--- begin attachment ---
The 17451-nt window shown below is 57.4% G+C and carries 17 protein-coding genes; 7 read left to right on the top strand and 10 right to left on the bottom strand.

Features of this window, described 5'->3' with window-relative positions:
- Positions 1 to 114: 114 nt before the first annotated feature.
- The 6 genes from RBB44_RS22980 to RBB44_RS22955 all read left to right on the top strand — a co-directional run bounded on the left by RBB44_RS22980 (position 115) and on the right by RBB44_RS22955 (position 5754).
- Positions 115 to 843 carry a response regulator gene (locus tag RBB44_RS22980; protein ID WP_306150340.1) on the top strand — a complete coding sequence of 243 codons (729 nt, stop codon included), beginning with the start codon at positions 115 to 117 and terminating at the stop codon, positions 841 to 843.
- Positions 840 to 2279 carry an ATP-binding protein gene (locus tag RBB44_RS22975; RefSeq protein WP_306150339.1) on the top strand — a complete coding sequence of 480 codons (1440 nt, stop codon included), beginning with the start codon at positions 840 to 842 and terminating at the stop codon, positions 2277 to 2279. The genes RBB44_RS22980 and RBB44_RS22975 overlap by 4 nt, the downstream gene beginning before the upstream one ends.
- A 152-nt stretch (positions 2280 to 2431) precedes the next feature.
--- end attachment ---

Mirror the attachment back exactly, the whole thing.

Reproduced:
The 17451-nt window shown below is 57.4% G+C and carries 17 protein-coding genes; 7 read left to right on the top strand and 10 right to left on the bottom strand.

Features of this window, described 5'->3' with window-relative positions:
- Positions 1 to 114: 114 nt before the first annotated feature.
- The 6 genes from RBB44_RS22980 to RBB44_RS22955 all read left to right on the top strand — a co-directional run bounded on the left by RBB44_RS22980 (position 115) and on the right by RBB44_RS22955 (position 5754).
- Positions 115 to 843 carry a response regulator gene (locus tag RBB44_RS22980; protein ID WP_306150340.1) on the top strand — a complete coding sequence of 243 codons (729 nt, stop codon included), beginning with the start codon at positions 115 to 117 and terminating at the stop codon, positions 841 to 843.
- Positions 840 to 2279 carry an ATP-binding protein gene (locus tag RBB44_RS22975; RefSeq protein WP_306150339.1) on the top strand — a complete coding sequence of 480 codons (1440 nt, stop codon included), beginning with the start codon at positions 840 to 842 and terminating at the stop codon, positions 2277 to 2279. The genes RBB44_RS22980 and RBB44_RS22975 overlap by 4 nt, the downstream gene beginning before the upstream one ends.
- A 152-nt stretch (positions 2280 to 2431) precedes the next feature.